This awesome illustration by Dick Beasley shows the grand staircase from the Grand Canyon to Bryce. 275 million years of geologic history are laid bare for the visitor to see.

Tuesday, June 03, 2014

Hitting the Road in my Rolling Studio

Primitive camping at Sand Hollow Reservoir with my 1992 Six Pac Super Mini Camper and classic 1988 Toyota 4 x 4 pickup
Some people may call it vacationing, but for an artist any trip into the country is a chance to sketch and gather painting reference material. That's just what I did last week and this week with research trips to Snow Canyon and Sand Hollow Reservoir. My little Six Pac Super mini camper makes it easy to be on location for those great morning sunrise and evening sunset images. I have the camper outfitted with my plein air painting supplies, and everything I need to stay on location a couple of days at a time. My classic 1988 four wheel drive Toyota pickup is the perfect offroad rig as well, with its high clearance, off-road tires, and small footprint.
Six Pac Super Mini Camper on a 1988 Toyota pickup. Just the right size for off-roading.

My painting rig on the Beach at Sand Hollow Reservoir near St. George UT


Tuesday, May 27, 2014

Watercolor Workshop for the Dixie Watercolor Society

Michelle Manriquez opened her beautiful home and studio for a special fund-raising workshop for the Dixie Watercolor Society. Roland Lee agreed to teach the workshop and donate all fees back to the organization to sponsor their upcoming projects. I chose a potpourri of subjects and techniques for this "best of" workshop presentation. Fortunately all the participants were seasoned artists and brought lots of ideas and strengths to the table, making it a fun experience for all of us. This will be my last workshop until winter 2014-15.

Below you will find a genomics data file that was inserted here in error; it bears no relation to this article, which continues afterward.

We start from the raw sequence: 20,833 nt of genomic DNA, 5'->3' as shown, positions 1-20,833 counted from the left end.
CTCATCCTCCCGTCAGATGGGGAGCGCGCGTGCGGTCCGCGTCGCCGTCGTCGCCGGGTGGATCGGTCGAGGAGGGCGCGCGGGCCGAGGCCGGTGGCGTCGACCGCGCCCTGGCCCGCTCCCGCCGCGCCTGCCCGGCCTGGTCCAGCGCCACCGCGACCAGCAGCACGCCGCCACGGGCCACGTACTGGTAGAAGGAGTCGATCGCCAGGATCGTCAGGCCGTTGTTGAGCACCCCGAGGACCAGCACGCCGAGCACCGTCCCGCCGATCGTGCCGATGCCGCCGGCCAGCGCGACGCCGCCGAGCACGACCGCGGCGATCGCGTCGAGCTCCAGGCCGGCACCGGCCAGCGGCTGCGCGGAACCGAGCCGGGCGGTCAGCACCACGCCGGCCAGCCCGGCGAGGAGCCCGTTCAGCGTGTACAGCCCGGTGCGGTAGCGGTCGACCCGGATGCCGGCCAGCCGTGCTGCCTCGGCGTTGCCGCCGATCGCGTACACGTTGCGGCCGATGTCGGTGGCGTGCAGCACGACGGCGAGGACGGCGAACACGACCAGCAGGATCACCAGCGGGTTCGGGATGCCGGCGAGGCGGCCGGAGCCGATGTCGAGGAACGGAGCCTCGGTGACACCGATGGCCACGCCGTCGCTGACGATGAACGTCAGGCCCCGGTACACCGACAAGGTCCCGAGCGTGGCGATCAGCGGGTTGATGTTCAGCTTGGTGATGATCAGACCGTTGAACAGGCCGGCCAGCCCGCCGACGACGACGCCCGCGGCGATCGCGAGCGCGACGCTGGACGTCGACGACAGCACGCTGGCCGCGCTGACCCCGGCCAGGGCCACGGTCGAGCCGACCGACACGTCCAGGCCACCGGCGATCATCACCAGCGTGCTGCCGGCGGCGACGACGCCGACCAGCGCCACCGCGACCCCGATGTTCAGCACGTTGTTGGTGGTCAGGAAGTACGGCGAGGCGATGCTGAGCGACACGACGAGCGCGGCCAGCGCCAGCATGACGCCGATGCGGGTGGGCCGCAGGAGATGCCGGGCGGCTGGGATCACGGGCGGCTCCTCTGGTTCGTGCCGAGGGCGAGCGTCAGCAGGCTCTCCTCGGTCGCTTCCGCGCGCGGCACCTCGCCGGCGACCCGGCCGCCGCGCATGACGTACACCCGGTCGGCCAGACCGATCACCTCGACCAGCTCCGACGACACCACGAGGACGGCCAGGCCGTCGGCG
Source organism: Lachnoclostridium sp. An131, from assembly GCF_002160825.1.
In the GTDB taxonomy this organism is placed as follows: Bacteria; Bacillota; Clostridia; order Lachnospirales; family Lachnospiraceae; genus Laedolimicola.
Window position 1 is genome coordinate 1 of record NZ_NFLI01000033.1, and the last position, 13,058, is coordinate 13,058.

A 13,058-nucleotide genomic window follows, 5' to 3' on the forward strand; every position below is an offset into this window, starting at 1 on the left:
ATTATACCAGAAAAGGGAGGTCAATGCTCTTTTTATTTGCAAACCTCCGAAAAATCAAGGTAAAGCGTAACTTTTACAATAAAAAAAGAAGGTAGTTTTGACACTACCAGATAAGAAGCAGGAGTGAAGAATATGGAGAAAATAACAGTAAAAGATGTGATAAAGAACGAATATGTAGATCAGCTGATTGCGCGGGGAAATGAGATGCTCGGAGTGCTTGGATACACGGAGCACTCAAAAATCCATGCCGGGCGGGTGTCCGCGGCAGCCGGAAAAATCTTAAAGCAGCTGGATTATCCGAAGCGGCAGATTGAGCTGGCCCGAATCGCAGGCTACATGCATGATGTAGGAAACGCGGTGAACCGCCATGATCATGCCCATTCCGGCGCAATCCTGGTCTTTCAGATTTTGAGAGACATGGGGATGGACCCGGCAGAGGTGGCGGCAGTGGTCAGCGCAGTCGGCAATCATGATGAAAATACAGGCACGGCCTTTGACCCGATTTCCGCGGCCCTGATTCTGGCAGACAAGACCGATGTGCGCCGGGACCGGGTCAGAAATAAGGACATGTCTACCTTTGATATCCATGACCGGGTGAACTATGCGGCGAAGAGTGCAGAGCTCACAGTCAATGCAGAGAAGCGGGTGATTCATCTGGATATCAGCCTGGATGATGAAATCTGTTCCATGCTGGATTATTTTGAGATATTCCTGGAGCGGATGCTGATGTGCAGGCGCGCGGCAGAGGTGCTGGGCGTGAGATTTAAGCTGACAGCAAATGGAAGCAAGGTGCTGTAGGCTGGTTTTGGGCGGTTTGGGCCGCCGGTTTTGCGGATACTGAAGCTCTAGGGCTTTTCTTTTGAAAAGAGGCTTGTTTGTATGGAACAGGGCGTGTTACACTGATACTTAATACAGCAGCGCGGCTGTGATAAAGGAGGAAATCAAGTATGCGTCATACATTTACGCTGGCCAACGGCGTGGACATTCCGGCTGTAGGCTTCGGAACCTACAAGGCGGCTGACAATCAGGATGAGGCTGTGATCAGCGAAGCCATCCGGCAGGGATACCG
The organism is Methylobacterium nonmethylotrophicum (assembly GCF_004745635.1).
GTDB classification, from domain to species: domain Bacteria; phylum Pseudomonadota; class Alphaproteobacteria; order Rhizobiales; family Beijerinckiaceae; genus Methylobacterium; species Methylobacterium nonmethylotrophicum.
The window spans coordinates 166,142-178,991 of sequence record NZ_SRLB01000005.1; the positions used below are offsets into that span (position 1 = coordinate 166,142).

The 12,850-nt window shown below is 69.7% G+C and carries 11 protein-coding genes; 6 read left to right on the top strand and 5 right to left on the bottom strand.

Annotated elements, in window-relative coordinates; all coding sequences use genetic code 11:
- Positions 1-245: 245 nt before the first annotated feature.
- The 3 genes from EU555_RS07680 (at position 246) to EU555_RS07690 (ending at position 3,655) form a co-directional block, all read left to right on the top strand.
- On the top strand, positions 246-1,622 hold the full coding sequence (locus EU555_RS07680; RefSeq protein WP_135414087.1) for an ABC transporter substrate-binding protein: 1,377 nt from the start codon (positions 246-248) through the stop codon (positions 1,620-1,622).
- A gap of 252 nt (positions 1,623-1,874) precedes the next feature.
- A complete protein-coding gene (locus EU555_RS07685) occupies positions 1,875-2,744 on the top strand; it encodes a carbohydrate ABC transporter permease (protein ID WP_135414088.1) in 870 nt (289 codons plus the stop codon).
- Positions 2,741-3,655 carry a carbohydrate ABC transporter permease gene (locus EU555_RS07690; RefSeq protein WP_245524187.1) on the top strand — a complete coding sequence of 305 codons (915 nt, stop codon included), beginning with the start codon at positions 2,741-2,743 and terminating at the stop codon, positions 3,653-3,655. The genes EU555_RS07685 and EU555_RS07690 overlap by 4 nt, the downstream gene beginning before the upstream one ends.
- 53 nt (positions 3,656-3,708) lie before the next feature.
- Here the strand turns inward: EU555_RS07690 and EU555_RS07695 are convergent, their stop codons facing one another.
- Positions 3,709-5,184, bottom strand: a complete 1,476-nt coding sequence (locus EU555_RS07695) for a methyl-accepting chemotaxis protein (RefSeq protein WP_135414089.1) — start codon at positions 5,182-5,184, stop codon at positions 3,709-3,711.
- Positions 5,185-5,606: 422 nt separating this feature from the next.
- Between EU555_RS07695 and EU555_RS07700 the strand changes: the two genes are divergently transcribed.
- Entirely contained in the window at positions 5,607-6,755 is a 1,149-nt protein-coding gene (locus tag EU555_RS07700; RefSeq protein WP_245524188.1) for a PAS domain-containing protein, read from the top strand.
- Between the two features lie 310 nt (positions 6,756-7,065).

Monday, May 12, 2014

Plein Air Painting Workshop Day Two - Zion National Park


The Court of the Patriarchs in Zion National Park provided ideal subject matter for a day of painting outdoors. Artist Alice Robinson enjoyed painting from her perch on a fallen log. 
Our second day of the plein air workshop featured some serious outdoor painting in one of nature's most spectacular locations - Zion National Park.
     We carpooled from St. George, arriving at Zion Park by 9:30am. The day was perfect with a light cool breeze and big fluffy clouds drifting across the landscape. We boarded the wonderful shuttle and started up Zion Canyon, getting off at the Court of the Patriarchs. A short walk took us to one of my favorite spots along the Virgin River, where a series of wide waterfalls interrupt the slow, steady flow of the meandering river. Above us, stood the massive peaks of Abraham, Isaac and Jacob, named for the Bible prophets. The roar of the falls created perfect background music while we painted. I first did a demonstration painting of "Mount Moroni" with its sharp jagged peaks and pointed out how value, temperature, and detail are affected by the direction of the sun on the surfaces.
     By noon we had enough work completed for a friendly critique and art show as we lined our paintings up along side a fallen tree trunk. It was exciting to see the different interpretations. We boarded the shuttle back to our cars and drove in to Springdale for lunch. The afternoon was spent visiting the LaFave Gallery and painting from their park-like grounds. Our subject matter there ranged from large rocks and cactus clusters, to the big cliffs above, to an old panel truck which sits rusting on the premises. By the time our second day ended, we had a healthy body of work under our belts and a greater understanding of the challenges and rewards of plein air painting!
Dixie Stoddard and Margo Cook paint along the Virgin River

Mark Rose is a veteran outdoor painter who came all the way from Idaho to take the Roland Lee workshop

Connie Madsen hurries to bring her masterpiece to our outdoor critique as we lined paintings up along a fallen tree trunk

Painting from the park-like grounds of the LaFave Gallery in Springdale Utah at the mouth of Zion National Park



Plein Air Painting Workshop Day One - Red Cliffs of Kayenta Near Ivins

Outdoor painting workshop posing at the Ivins Reservoir. Back Row: Alice Robinson, Marsha Owen, Kelly McKelvey, Paulette Triplett, Mary Brown, Mark Rose. Front Row: Connie Madsen, Cindy McGregor, Dixie Stoddard, Sally Valiton, Margo Cook.
We were all tired by the end of two days, but we packed in a lot of plein air painting at the Roland Lee Plein Air watercolor workshop last week.